Therapy Areas: Cardiovascular
Taysha Receives Orphan Drug Designation from the European Commission for TSHA-102 for the Treatment of Rett Syndrome
23 September 2021 - - US-based gene therapy company Taysha Gene Therapies, Inc. (NASDAQ: TSHA) has been granted orphan drug designation from the European Commission for TSHA-102, an AAV9-based gene replacement therapy in development for Rett syndrome, the company said.

Rett syndrome is a severe genetic neurodevelopmental disorder caused by a mutation in the X-linked MECP2 gene essential for neuronal and synaptic function in the brain.

Primarily occurring in females, Rett syndrome is one of the most common genetic causes of severe intellectual disability worldwide, with a prevalence of over 25,000 in the United States and European Union.

Patients have normal early development, with symptom onset typically beginning between six to 18 months of age. Rett syndrome is characterized by rapid developmental regression that leads to intellectual disabilities, loss of speech, loss of purposeful use of hands, loss of mobility, seizures, cardiac impairments and breathing issues.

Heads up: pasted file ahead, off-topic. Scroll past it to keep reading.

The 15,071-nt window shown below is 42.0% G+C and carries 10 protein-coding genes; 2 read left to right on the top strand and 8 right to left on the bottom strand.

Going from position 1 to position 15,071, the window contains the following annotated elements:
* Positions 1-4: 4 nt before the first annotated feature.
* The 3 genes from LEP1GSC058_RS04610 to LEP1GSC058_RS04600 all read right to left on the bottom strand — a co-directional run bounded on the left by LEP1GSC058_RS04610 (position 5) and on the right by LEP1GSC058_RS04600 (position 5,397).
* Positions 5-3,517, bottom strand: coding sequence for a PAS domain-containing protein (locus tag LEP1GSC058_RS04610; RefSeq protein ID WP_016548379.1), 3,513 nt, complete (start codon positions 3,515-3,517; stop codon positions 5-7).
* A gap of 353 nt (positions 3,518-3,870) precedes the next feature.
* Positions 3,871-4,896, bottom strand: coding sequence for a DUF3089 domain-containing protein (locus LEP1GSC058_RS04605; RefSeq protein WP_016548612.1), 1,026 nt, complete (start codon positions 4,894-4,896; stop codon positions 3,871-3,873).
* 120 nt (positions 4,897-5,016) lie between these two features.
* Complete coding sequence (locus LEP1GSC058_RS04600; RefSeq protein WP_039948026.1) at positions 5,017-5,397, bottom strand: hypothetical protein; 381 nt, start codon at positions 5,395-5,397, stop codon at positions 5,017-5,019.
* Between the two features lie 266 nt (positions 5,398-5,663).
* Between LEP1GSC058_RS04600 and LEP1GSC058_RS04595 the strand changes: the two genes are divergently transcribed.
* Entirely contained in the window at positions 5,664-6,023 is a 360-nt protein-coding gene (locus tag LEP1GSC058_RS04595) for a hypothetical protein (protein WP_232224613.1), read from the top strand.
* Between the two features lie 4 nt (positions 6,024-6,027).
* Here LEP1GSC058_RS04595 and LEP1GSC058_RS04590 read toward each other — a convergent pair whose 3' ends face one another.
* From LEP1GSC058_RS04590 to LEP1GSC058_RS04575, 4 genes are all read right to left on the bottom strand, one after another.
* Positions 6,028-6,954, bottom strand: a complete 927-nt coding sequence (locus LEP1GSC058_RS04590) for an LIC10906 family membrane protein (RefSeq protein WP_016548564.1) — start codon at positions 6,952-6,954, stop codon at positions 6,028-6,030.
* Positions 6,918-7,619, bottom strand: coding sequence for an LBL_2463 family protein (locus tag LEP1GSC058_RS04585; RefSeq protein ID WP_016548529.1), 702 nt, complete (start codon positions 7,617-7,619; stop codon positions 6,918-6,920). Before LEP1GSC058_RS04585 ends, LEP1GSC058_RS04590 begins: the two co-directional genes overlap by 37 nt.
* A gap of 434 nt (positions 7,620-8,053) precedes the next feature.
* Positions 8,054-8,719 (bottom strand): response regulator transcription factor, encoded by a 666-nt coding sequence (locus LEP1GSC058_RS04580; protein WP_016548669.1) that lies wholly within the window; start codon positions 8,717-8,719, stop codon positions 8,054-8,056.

Currently, there are no approved therapies.

TSHA-102 is a self-complementary intrathecally delivered AAV9 gene replacement therapy under development for the treatment of Rett syndrome.

TSHA-102 delivers the MECP2 gene, which includes the novel miRNA-Responsive Auto-Regulatory Element (miRARE), to regulate MECP2 expression in a genotypic-dependent manner on a cell-by-cell basis. The miRARE technology is designed to prevent toxicity associated with overexpression of MECP2.

Positive preclinical data for TSHA-102 in Rett syndrome recently published in Brain provide quantitative evidence of miRARE's ability to exhibit genotype-dependent regulation of MECP2 gene expression on a cell-by-cell basis across different regions of the brain in both wild type and knockout mouse models of Rett syndrome.

TSHA-102 has previously received rare pediatric disease designation and orphan drug designation from the US Food and Drug Administration. Submission of an IND/CTA filing for TSHA-102 is expected in the second half of 2021, with initiation of a Phase 1/2 clinical trial by year-end 2021.

The European Commission grants orphan drug designation for medicines being developed for the diagnosis, prevention or treatment of treat life-threatening or chronically debilitating conditions that affect fewer than five in 10,000 people in the European Union.

Orphan designation in the European Union includes benefits such as protocol assistance, reduced regulatory fees and market exclusivity.


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